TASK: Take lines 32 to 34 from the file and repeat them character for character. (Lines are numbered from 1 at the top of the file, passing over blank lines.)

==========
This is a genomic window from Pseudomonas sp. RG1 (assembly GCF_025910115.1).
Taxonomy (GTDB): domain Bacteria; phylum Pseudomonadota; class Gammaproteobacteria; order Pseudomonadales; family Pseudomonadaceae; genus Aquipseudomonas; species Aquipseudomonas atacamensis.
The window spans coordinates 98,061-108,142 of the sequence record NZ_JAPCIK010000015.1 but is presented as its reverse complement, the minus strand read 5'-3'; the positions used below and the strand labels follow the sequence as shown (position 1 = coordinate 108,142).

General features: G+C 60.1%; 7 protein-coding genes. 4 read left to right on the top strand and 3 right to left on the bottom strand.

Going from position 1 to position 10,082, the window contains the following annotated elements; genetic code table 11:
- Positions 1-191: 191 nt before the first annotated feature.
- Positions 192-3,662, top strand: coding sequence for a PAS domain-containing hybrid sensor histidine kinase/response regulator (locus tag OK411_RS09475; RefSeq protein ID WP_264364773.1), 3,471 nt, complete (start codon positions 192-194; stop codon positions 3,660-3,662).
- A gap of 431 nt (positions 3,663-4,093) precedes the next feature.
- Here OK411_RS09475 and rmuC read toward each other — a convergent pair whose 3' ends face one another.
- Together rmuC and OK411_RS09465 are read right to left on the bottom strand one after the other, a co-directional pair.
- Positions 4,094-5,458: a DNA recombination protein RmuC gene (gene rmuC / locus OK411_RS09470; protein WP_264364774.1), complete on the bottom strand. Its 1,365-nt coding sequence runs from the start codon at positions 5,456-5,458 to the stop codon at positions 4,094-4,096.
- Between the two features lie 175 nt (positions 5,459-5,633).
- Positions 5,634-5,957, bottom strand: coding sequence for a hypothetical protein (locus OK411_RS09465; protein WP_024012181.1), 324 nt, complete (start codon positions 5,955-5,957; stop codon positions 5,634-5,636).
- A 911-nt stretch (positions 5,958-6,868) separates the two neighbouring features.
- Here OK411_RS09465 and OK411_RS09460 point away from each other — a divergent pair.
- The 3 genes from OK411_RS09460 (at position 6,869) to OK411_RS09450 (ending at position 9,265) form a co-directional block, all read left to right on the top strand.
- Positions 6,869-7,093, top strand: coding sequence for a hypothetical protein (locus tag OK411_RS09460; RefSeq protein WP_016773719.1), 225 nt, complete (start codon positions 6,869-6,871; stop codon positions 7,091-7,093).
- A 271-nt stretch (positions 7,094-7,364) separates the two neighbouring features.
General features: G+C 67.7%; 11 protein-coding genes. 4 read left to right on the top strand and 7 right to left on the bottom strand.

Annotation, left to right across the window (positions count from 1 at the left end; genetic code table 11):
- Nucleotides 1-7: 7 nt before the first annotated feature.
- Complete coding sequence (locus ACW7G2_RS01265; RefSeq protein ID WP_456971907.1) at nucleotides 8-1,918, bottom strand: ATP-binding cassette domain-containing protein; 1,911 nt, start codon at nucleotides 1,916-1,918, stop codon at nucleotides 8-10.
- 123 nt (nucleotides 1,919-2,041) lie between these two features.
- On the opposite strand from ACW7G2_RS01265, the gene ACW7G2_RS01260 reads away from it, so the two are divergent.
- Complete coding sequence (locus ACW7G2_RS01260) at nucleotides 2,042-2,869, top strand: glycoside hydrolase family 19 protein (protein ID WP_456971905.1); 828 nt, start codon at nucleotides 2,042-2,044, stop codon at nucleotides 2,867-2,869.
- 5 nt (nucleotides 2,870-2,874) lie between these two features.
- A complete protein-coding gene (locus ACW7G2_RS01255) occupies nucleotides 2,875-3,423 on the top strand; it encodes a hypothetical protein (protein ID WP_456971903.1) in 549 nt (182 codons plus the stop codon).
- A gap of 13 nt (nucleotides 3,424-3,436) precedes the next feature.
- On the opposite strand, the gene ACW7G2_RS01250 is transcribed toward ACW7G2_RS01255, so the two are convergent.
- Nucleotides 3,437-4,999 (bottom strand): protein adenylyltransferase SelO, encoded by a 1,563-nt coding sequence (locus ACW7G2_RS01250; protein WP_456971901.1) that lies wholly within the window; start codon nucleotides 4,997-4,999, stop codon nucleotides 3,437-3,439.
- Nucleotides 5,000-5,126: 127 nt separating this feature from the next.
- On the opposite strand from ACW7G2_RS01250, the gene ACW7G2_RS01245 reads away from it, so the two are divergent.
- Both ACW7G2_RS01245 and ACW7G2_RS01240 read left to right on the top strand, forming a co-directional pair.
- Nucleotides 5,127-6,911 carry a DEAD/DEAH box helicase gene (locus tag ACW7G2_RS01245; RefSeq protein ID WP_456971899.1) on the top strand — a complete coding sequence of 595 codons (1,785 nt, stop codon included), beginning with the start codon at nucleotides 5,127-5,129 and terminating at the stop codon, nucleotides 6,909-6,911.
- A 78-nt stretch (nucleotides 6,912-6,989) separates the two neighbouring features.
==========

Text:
- On the opposite strand from ACW7G2_RS01250, the gene ACW7G2_RS01245 reads away from it, so the two are divergent.
- Both ACW7G2_RS01245 and ACW7G2_RS01240 read left to right on the top strand, forming a co-directional pair.
- Nucleotides 5,127-6,911 carry a DEAD/DEAH box helicase gene (locus tag ACW7G2_RS01245; RefSeq protein ID WP_456971899.1) on the top strand — a complete coding sequence of 595 codons (1,785 nt, stop codon included), beginning with the start codon at nucleotides 5,127-5,129 and terminating at the stop codon, nucleotides 6,909-6,911.